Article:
Movie star Mark Ruffalo is best known for his big screen roles, but he was checking for contaminated water in the Charles River in Massachusetts on Monday.
Why? The actor founded an organization called Water Defense, which is dedicated to clean water.
Boston's Charles River has been the focus of decades of clean up campaigns, which Ruffalo is now a part of as he films a new movie in the Hub.
He and scientist Scott Smith and Water Defense have a state grant to start deploying indicators for a technique called cumulative testing, which accounts for water contamination over time over the whole water column.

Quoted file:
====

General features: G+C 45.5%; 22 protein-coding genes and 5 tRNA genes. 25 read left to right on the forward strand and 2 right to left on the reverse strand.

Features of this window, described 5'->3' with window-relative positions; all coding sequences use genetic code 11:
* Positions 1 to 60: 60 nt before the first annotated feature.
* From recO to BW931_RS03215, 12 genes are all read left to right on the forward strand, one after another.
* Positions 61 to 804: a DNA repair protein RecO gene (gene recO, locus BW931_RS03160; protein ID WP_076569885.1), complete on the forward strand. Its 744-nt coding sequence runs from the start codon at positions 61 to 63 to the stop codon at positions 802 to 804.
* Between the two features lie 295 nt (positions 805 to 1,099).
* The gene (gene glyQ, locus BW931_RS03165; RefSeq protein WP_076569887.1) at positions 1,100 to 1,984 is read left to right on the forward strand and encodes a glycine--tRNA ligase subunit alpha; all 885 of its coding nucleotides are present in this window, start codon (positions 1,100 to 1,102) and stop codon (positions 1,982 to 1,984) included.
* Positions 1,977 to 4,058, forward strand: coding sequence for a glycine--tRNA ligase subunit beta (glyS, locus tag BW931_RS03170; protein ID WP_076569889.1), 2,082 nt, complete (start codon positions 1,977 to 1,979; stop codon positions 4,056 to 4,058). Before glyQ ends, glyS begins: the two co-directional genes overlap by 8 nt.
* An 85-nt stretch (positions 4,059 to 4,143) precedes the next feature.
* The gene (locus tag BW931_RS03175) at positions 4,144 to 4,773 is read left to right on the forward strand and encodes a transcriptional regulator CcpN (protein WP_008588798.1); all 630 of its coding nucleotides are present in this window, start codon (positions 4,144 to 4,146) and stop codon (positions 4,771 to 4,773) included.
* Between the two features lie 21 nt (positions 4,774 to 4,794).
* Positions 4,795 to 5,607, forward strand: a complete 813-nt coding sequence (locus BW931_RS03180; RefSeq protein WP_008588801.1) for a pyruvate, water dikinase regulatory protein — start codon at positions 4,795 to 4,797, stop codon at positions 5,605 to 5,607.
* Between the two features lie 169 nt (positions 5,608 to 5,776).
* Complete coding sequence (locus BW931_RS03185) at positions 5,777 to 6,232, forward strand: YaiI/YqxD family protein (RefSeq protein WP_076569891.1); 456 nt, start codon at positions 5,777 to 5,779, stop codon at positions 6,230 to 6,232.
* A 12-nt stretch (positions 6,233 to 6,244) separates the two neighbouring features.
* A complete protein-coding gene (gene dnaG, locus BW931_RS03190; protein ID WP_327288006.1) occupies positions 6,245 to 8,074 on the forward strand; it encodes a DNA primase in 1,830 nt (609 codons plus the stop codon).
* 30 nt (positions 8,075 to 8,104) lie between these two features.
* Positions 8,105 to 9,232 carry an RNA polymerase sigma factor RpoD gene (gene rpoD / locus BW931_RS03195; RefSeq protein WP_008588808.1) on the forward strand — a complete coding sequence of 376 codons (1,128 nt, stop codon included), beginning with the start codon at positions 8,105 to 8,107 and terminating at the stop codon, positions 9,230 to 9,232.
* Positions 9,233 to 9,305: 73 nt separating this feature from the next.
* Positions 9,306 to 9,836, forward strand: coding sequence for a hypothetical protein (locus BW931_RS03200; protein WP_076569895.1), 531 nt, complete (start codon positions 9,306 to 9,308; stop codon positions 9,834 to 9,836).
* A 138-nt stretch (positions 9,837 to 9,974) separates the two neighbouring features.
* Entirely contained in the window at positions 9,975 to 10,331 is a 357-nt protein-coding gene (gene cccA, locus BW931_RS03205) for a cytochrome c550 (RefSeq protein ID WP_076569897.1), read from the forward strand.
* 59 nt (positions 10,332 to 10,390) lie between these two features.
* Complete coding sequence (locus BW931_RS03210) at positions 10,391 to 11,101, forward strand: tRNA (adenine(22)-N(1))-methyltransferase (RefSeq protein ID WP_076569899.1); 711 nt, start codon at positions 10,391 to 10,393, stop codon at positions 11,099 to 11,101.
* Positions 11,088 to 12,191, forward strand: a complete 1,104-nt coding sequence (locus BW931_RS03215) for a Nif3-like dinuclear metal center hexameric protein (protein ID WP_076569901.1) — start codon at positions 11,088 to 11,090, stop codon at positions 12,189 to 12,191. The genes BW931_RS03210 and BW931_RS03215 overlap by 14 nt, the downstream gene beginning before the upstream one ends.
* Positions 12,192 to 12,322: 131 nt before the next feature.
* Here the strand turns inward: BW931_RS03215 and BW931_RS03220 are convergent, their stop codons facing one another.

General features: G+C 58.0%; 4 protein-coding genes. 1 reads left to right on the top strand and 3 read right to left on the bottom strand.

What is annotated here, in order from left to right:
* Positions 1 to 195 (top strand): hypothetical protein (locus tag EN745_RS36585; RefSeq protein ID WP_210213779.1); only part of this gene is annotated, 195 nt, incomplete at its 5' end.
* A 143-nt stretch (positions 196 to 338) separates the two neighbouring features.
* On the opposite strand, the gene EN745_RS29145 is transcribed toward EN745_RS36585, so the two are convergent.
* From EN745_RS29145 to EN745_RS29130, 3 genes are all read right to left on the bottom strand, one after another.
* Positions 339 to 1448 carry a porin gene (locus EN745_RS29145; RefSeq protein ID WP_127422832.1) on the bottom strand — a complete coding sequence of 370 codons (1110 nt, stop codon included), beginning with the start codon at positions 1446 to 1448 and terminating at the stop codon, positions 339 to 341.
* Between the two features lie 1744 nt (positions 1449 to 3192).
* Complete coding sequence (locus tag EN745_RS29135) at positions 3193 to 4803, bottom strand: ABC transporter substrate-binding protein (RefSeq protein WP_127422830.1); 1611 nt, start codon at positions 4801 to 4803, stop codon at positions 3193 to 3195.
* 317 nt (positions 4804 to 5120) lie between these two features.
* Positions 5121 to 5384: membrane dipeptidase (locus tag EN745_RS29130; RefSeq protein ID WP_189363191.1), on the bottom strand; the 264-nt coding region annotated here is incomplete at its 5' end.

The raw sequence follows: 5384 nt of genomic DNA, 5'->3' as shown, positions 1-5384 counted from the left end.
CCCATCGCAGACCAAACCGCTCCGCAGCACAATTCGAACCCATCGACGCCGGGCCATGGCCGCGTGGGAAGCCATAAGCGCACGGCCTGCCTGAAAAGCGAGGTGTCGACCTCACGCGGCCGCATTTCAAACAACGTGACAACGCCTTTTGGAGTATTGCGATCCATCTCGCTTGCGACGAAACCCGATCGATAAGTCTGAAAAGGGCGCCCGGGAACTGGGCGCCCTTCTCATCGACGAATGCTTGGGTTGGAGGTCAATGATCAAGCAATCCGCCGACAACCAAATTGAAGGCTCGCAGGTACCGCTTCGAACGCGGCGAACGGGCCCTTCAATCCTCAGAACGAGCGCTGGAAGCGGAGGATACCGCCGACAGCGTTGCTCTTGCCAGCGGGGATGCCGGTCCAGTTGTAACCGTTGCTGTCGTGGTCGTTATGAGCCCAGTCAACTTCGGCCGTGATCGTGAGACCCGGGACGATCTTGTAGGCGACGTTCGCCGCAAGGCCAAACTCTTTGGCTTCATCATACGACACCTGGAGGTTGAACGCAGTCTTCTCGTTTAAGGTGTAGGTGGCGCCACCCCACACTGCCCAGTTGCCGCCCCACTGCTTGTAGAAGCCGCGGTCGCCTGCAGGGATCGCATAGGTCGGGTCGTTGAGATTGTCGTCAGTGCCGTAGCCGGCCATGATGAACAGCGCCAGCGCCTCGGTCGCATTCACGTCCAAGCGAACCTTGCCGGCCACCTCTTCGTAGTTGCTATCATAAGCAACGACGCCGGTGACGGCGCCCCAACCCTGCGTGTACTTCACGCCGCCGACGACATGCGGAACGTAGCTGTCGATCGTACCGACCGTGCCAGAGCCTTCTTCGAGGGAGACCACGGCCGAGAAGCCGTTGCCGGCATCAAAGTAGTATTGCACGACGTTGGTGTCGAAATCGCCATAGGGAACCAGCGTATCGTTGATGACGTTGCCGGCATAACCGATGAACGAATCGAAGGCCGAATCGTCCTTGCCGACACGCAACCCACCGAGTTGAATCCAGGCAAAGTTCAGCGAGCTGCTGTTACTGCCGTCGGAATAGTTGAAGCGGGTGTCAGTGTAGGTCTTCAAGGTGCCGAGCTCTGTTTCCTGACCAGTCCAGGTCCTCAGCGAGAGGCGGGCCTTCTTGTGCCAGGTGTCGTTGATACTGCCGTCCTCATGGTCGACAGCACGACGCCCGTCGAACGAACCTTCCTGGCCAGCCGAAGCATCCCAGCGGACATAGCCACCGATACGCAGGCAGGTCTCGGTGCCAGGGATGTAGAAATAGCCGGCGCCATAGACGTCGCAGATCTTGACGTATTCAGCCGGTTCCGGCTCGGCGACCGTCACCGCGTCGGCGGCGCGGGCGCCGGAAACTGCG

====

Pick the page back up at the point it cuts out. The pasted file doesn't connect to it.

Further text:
"Today, when they test the river, they come up and they take a bottle, a glass jar, and they scoop a little bit off the top," Ruffalo said. "That only gives you a very minute understanding of what is in the entire water column."
Smith said he compares preliminary draft reports with the cumulative, describing it at as "snap shot."
Ruffalo said he got his passion for clean water growing up on the Great Lakes.
"I lived on Lake Michigan and as a boy, I loved water, like any boy, and I want to swim in the water, but you couldn't swim in that water. It looked clean, but I would see fish with ulcers and tumors swimming by me as a young boy, so I wondered, is that natural? Should that be?" he said.
The actor will be on the Charles and on Cape Cod, where his grant calls for working with the community college there.